The Schoenberg Institute for Manuscript Studies at Penn brings manuscript culture, modern technology and people together.


Leave a comment

Fifty-two discoveries from the BiblioPhilly project, No. 2/52 Traictie des VII fruis de tribulacion, Philadelphia, The Library Company of Philadelphia, Ms. 18 875.Q, fol. 1r A late-fifteenth-century manuscript at the Library Company of Philadelphia contains an unpublished devotional text in French, the Traictie des VII fruis de tribulacion or Treatise on the Seven Fruits of…

via The prior provenance of one of the first medieval manuscripts to arrive in Philadelphia — Bibliotheca Philadelphiensis


Leave a comment

Fifty-two discoveries from the BiblioPhilly project, No. 1/52 Lemaire de Belges, Jean, 1473-1524 – Pronosticque historial de la félicité future de l’an mil cincq cens et douze, Philadelphia, The Rosenbach Museum and Library, MS 232/11, fols. 1v-2r Our series begins auspiciously with a long-lost royal prognostication on the good fortune of the year to…

via An unpublished, autograph booklet by Jean Lemaire de Belges, presented to the Queen of France on New Year’s day 1512 — Bibliotheca Philadelphiensis


Leave a comment

Sacred Texts: Codices Far, Far Away – Episode 4, LJS 26

On October 8, 2018, Dr. Brandon Hawk and curator Dot Porter met to talk about these ancient books, and to compare them with manuscripts from the collection of the Kislak Center for Special Collections, Rare Books and Manuscripts at the University of Pennsylvania. This series is a record of those discussions.

LJS 26 – Algorismus and Tractatum de sphaera, by Joannes de Sacro Bosco

In this video we compare the diagrams in the Star Wars manuscripts to LJS 26, a thirteenth-century astronomical manuscript that contains several diagrams illustrating how medieval people (specifically Sacro Bosco, the author of the texts in this manuscript) conceived of the system of the earth, moon, and sun, and how those celestial bodies related to each other. When we look at the Star Wars manuscript diagrams what we see is a similar attempt to illustrate how those celestial bodies relate to each other, only – we think – across systems instead of within them.

Screenshots from the film and images from The Art of Star Wars are used under the Fair Use doctrine described in Section 107 of the Copyright Act (https://www.copyright.gov/title17/92chap1.html#107)


Leave a comment

Sacred Texts: Codices Far, Far Away – Episode 2, LJS 449

On October 8, 2018, Dr. Brandon Hawk and curator Dot Porter met to talk about these ancient books, and to compare them with manuscripts from the collection of the Kislak Center for Special Collections, Rare Books and Manuscripts at the University of Pennsylvania. This series is a record of those discussions.

LJS 449 – Medical and astronomical miscellany

A glimpse from the middle of our conversation, we talk about at LJS 449, a fifteenth-century German miscellany containing astronomical, astrological, and medical texts. We discuss how these three topics, considered quite separate by most people today, were part of a whole for medieval people, and we contemplate how this holistic approach might be evident in the Jedi texts as well.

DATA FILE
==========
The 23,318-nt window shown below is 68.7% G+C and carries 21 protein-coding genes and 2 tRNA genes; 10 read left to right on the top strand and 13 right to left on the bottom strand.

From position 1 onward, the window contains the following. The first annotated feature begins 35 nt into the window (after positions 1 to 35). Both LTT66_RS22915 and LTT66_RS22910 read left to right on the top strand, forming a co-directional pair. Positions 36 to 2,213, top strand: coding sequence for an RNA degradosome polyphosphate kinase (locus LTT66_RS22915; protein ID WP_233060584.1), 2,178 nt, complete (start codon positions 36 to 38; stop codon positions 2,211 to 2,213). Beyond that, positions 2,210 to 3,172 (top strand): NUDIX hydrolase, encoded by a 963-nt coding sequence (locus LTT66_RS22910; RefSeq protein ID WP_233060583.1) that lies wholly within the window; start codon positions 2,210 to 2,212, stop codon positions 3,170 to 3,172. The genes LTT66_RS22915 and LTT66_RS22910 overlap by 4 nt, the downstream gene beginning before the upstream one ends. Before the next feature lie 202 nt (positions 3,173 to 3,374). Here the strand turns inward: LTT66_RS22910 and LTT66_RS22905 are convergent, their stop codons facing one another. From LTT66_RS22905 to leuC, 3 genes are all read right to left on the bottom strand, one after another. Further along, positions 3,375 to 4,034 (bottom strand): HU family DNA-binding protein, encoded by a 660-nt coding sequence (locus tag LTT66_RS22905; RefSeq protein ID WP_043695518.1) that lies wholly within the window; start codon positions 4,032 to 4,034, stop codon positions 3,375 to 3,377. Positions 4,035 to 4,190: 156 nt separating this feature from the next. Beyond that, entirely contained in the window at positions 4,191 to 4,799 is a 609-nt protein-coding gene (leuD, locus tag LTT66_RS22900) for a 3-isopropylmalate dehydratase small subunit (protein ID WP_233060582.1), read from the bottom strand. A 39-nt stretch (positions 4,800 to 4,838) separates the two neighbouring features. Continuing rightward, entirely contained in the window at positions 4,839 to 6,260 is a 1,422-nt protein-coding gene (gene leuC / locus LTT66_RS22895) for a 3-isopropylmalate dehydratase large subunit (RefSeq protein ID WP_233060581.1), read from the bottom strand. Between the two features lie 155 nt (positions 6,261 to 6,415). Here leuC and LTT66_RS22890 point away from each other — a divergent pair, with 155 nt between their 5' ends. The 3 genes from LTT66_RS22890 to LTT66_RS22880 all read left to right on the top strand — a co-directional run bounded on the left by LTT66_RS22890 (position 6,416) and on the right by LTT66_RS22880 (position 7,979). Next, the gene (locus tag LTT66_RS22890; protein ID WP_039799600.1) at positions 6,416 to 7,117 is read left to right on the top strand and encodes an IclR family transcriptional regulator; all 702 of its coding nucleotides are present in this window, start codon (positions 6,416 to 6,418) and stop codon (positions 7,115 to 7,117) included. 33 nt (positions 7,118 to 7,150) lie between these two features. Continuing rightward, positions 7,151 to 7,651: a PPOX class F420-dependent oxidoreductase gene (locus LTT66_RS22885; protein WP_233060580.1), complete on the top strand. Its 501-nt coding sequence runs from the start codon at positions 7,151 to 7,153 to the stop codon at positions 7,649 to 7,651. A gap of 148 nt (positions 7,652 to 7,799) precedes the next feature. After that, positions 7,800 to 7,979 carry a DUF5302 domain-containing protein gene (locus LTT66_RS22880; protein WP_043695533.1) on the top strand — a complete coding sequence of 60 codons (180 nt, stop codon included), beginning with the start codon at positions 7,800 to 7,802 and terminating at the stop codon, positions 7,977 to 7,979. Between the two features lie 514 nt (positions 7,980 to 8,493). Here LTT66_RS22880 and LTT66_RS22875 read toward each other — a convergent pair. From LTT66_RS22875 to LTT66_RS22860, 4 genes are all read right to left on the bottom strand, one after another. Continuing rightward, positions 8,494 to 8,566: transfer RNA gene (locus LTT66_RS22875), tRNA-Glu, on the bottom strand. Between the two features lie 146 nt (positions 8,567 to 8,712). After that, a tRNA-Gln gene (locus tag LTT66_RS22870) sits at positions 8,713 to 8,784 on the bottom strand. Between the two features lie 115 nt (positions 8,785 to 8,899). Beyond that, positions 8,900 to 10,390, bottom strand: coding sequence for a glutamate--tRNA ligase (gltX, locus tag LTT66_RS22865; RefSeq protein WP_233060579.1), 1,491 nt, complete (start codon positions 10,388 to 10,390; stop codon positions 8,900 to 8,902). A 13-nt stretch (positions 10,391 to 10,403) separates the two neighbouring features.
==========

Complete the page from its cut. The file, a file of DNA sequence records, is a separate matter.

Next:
Screenshots from the film and images from The Art of Star Wars are used under the Fair Use doctrine described in Section 107 of the Copyright Act (https://www.copyright.gov/title17/92chap1.html#107)


Leave a comment

Sacred Texts: Codices Far, Far Away – Episode 3, LJS 102

On October 8, 2018, Dr. Brandon Hawk and curator Dot Porter met to talk about these ancient books, and to compare them with manuscripts from the collection of the Kislak Center for Special Collections, Rare Books and Manuscripts at the University of Pennsylvania. This series is a record of those discussions.

LJS 102 –Zena nagaromu and hymns

The very first manuscript we discussed is LJS 102, which isn’t medieval at all. Rather it’s an early 20th century manuscript from Ethiopia that represents a very long and established manuscript culture – similar in some ways, we think, to the manuscript culture being shown in The Last Jedi.

Screenshots from the film and images from The Art of Star Wars are used under the Fair Use doctrine described in Section 107 of the Copyright Act (https://www.copyright.gov/title17/92chap1.html#107)


6 Comments

Sacred Texts: Codices Far, Far Away

A long time ago, in a galaxy far, far away, Luke Skywalker gathered a small library of ancient Jedi texts and placed them in an uneti tree on Ahch-To.

Ancient Jedi Texts

On October 8, 2018, Dr. Brandon Hawk and curator Dot Porter met to talk about these ancient books, and to compare them with manuscripts from the collection of the Kislak Center for Special Collections, Rare Books and Manuscripts at the University of Pennsylvania.

We’re publishing our conversations as a series of video clips, which we’ll publish on the YouTube Channel of the Schoenberg Institute for Manuscript Studies. You can subscribe to the series here:

https://www.youtube.com/watch?v=snI2mkZ7hgw&list=PL8e3GREu0zuDCBZ1zju_uWTP5yiB5ZX75

We’ll release a new clip every couple of weeks until Star Wars Episode 9 is released on December 20th, 2019. We hope you’ll come along for our journey!

Six leaves as illustrated in the The Art of Star Wars: The Last Jedi by Phil Szostak

Folio 11v in University of Pennsylvania LJS 449

Screenshots from the film and images from The Art of Star Wars are used under the Fair Use doctrine described in Section 107 of the Copyright Act (https://www.copyright.gov/title17/92chap1.html#107)